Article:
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Wildlife and our last remaining wild places are being destroyed because of human action or inaction and because of our own short –term greed.

Peter Fearnhead, CEO, African Parks Network, South Africa

Calling all bird lovers! It's World Migratory Bird Day on 9 May 2020

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On the 9th May 2020 (and 10 October 2020), it’s World Migratory Bird Day (WMBD for short). 

It’s a global campaign  and it’s dedicated to raising awareness of migratory birds and the need for countries around the world to co-operate in their efforts to save them.

This year, the theme is “Birds Connect Our World”.

It was picked to highlight how important it is to conserve and restore the ecological connectivity and integrity of ecosystems which support the natural cycles that are essential for migratory birds to survive and thrive.

The day gives us all an opportunity to discover more about migratory birds and be in awe at their amazing feats.

Migratory birds need networks with stops

Migratory birds travel far.  They need to be able to stop to rest and feed and breed. If you like, you could liken it as a journey along a motorway system and every so often, they need to stop for a break to fill their tummies and have a break.

Birds need networks of sites

They need a network of sites along these routes to breed, to feed, to rest and spend the winter.  They need different sites and habitats, irrelevant of which country they are in. They can cross incredible distances and over impossible terrains such as deserts and open seas.  They cross national borders and soar above any national agenda.  What they do need is for countries to co-operate to ensure their routes are kept open and safe for them. 

 

Examples of migratory birds’ routes

The East Asian – Australasian Flyway goes from the Russian Far East and Alaska through East Asia and South-East Asia, down to Australia and New Zealand – 22 countries in all.  The Flyway is home to over 50 million migratory waterbirds from over 250 different populations.   They need a system of wetlands to rest, feed and build up the energy they need for the next part of their journey. 

Wildfowl and Wetlands Trust has an example of swan’s migrating from Slimbridge up to their tundra breeding grounds in the Russian Arctic.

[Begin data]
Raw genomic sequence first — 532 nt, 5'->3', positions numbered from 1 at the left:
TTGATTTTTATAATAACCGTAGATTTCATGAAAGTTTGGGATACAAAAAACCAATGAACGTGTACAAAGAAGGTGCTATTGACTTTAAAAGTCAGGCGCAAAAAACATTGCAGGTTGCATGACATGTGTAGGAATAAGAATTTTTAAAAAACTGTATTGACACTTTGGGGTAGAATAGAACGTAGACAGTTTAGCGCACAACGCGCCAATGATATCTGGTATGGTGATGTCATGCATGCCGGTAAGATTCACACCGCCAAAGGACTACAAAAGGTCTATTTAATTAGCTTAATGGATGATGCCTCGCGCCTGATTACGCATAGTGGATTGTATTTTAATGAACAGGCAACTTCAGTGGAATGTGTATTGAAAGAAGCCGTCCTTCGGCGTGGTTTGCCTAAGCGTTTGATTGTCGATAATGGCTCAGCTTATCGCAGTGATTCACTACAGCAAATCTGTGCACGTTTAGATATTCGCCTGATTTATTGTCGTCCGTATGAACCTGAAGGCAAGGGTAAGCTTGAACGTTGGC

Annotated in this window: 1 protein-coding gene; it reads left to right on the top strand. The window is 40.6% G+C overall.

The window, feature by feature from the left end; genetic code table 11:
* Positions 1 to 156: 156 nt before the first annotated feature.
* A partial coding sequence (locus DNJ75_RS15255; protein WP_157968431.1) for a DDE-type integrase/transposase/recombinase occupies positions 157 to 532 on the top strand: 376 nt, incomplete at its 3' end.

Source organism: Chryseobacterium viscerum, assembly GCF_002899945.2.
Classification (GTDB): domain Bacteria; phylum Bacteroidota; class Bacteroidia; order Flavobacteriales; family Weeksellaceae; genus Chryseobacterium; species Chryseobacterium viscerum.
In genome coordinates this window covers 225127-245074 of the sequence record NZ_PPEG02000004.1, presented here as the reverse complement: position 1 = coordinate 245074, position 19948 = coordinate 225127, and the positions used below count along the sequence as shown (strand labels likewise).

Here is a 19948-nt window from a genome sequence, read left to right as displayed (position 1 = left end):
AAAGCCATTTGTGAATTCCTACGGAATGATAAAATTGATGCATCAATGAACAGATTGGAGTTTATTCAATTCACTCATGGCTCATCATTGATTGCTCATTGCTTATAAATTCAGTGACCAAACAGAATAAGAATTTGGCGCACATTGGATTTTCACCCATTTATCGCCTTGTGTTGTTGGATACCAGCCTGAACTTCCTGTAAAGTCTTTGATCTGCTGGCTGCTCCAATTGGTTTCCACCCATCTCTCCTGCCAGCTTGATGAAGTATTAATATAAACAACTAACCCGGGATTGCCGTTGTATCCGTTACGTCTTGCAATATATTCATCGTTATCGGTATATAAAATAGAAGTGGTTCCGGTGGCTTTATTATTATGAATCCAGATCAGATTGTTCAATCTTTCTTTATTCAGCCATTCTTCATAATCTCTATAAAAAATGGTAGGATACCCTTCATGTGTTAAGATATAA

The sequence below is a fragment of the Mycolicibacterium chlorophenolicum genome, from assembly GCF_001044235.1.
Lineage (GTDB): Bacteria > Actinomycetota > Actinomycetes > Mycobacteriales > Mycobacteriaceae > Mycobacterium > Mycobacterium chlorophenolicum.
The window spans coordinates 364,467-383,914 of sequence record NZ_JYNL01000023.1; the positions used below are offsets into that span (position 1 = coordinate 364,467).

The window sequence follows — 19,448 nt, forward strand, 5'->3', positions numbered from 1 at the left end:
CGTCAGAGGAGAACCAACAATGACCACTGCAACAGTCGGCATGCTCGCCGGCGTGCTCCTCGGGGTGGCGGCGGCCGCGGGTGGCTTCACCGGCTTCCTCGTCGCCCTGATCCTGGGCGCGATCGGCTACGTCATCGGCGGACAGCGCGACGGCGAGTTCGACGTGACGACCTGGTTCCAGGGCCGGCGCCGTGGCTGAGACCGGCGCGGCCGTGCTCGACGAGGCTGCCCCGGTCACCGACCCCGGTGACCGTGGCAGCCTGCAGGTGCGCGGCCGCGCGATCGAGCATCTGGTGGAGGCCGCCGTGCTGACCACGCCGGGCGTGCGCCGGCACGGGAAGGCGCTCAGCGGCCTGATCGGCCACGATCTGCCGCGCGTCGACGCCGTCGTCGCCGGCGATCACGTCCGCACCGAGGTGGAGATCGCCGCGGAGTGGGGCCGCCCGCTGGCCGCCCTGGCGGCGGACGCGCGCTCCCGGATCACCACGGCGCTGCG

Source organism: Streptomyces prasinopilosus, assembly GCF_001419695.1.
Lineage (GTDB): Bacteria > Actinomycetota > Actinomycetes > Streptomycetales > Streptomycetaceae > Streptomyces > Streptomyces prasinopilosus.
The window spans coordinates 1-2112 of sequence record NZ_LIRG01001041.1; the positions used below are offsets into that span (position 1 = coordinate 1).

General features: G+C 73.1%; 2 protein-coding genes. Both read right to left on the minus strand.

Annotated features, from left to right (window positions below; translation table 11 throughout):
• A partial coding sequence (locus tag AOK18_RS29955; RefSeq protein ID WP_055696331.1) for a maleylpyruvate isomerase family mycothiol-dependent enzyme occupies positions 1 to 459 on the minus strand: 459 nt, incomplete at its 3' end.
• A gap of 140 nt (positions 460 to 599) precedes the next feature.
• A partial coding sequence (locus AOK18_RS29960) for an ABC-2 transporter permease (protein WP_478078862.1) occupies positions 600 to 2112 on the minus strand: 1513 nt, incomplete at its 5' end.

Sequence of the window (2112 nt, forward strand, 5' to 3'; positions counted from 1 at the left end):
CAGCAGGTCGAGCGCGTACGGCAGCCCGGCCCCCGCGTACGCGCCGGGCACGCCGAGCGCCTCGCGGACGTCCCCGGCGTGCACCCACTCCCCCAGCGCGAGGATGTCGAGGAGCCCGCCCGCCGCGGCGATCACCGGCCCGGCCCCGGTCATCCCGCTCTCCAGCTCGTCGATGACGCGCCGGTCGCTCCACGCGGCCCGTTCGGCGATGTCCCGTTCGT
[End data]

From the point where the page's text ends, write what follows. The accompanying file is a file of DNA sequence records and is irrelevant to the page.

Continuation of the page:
RSPB has information about the Arctic tern who travels a rather amazing 22,000 miles a year – the longest migration of all – as they move continually between the Arctic summer and the Antarctic summer.  

Swifts breed throughout Europe as far north as Lapland and the Arctic Circle, reaching east across Asia to China.

So you can see how important it is that countries work together to give these birds the flight paths they need, with all the facilities along the way.




What can be done at a national/international level:

  • Increase action globally via environment treaties such as the Convention on Migratory Species (CMS) and the Africa-Eurasian Waterbird Agreement (AEWA).  These are vital to protect migratory birds on their international flight paths.
  • Creating habitat corridors which are protected and which go across boundaries would really help animals who migrate and fly over national boundaries. 
  • Networks of crucial sites which are imperative to migration needs must be safeguarded and managed properly.  Important Bird and Biodiversity Areas as described by BirdLife International give migratory birds all they need during their long flights - necessary feeding, breeding, nesting and sheltering grounds.

What individuals like you & me can do:

  • Have a bird-friendly garden with safe shelters and a bird bath.  Give them bird food. Put feeders out of reach of cats.   
  • Spread the word about how important it is to protect migratory birds. 
  • Download and use birding apps – it’s a great way to connect to like-minded bird lovers.
  • Find out more about migratory birds.  There are resources on the WMBD website so fly off and nest and rest there a while and peck at all the information you can.

 This day is held twice a year , on 9 May and 10 October so you could prepare an event or attend an October event.

Visit BirdLife International and the WMBD’s site here

 

 

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